I’ve heard forensic pathology described as the purest form of medical practice. Medical examiners don’t have all the instruments and gadgets that help doctors diagnose patients in the clinical setting; pulse oximetry, electrocardiogram, and various beeping devices. You can’t ask questions of the dead. How did you feel before you collapsed? Did you feel pain anywhere? Were you dizzy or lightheaded? This would be useful information.

Forensic pathologists rely on what they see (the word autopsy means “look for yourself”) and what they know. To assist them, they have forensic death investigators gathering information for them from any source available. On the crime dramas, FIs are in the middle of the action, processing evidence in the pursuit of justice. In reality, they spend a lot of time on the phone. FIs talk with next of kin and primary care providers to get a medical history, social history, and other details about the decedent. These days, there is an increasing amount of digital information — security video, text messages, browser history. Devices such as Tasers and automated defibrillators retain recorded data that can be printed out. All of this is acquired for the medical examiner.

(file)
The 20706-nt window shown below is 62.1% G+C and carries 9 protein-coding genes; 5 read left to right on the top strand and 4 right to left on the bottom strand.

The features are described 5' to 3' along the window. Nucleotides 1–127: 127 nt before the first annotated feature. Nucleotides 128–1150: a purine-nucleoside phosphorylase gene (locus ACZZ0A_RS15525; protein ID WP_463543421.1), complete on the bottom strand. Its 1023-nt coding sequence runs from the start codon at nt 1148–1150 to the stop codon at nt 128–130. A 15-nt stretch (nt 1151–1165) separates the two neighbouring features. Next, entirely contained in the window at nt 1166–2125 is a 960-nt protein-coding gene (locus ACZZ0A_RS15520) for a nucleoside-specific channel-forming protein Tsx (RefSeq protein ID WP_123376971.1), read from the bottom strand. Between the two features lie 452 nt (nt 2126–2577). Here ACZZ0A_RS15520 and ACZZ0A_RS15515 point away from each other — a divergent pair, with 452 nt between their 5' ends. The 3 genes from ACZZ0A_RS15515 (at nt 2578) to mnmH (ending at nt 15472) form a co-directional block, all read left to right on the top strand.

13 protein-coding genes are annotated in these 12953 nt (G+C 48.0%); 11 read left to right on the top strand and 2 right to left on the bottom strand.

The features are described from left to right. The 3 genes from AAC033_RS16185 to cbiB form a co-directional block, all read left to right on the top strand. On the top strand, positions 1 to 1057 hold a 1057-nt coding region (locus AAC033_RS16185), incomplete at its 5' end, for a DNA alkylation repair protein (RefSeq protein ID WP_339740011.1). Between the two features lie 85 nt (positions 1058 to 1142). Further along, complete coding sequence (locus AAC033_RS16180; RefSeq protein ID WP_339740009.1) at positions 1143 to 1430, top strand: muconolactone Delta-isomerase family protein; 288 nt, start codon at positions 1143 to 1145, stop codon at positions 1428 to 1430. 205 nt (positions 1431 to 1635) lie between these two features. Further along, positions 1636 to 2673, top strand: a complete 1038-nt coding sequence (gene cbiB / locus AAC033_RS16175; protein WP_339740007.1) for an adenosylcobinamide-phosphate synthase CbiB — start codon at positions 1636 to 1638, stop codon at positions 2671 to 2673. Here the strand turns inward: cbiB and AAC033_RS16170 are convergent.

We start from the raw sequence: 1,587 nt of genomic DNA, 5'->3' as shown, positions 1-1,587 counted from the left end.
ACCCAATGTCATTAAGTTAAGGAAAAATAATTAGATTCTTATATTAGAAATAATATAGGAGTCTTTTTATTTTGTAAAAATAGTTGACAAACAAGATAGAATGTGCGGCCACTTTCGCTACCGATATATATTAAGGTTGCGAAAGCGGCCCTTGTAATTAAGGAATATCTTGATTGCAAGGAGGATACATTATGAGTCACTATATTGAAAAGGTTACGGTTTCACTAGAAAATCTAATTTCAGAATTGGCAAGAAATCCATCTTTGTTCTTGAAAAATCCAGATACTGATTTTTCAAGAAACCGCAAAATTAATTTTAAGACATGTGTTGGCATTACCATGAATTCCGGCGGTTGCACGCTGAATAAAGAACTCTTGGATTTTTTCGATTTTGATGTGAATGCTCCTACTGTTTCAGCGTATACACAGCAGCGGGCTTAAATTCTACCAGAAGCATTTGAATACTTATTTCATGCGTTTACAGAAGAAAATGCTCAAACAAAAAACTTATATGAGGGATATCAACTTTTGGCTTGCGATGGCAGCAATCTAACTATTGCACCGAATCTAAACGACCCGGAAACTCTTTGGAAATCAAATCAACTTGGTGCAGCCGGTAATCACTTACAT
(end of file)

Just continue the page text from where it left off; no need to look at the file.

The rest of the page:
One of the most important sources is a medical record, particularly if somebody was in a doctor’s care or died under sudden and unexplained circumstances. Ordinarily, requesting a decedent’s medical record is routine. COMAR requires all hospitals to designate an agent, usually the head of medical records, to respond to medical examiner requests 24 hours a day. Since the medical examiner is the attending physician, he is entitled to the deceased’s medical record, just as any patient’s medical record follows along when changing doctors.

The OCME doesn’t need a subpoena or signed permissions to acquire a decedent’s medical record. Just ask, and it shall be received. Shorter emergency department records may be sent by fax or email, while more voluminous medical records are shipped on disk or in thick envelopes by express delivery.

That’s how it’s supposed to work. But sometimes a doctor or health facility is reluctant to provide a document, usually because it is evidence that exposes them to liability — a civil suit or regulatory sanction.

When FIs or secretaries hit a wall in an attempt to obtain a record, they’d turn to me and my role gave me the opportunity to exercise my natural-born talent for indignation.

Dr. John Stash, a tall and lanky medical examiner from Texas, came to me about a problem he was having with a nursing home. An elderly woman with dementia was beaten by a health aide in a nursing home, and subsequently died. The nursing home refused to provide a copy of the incident report about the assault. Stash was not willing to sign the death certificate until he had the incident report in the case file, even though he knew what the report said.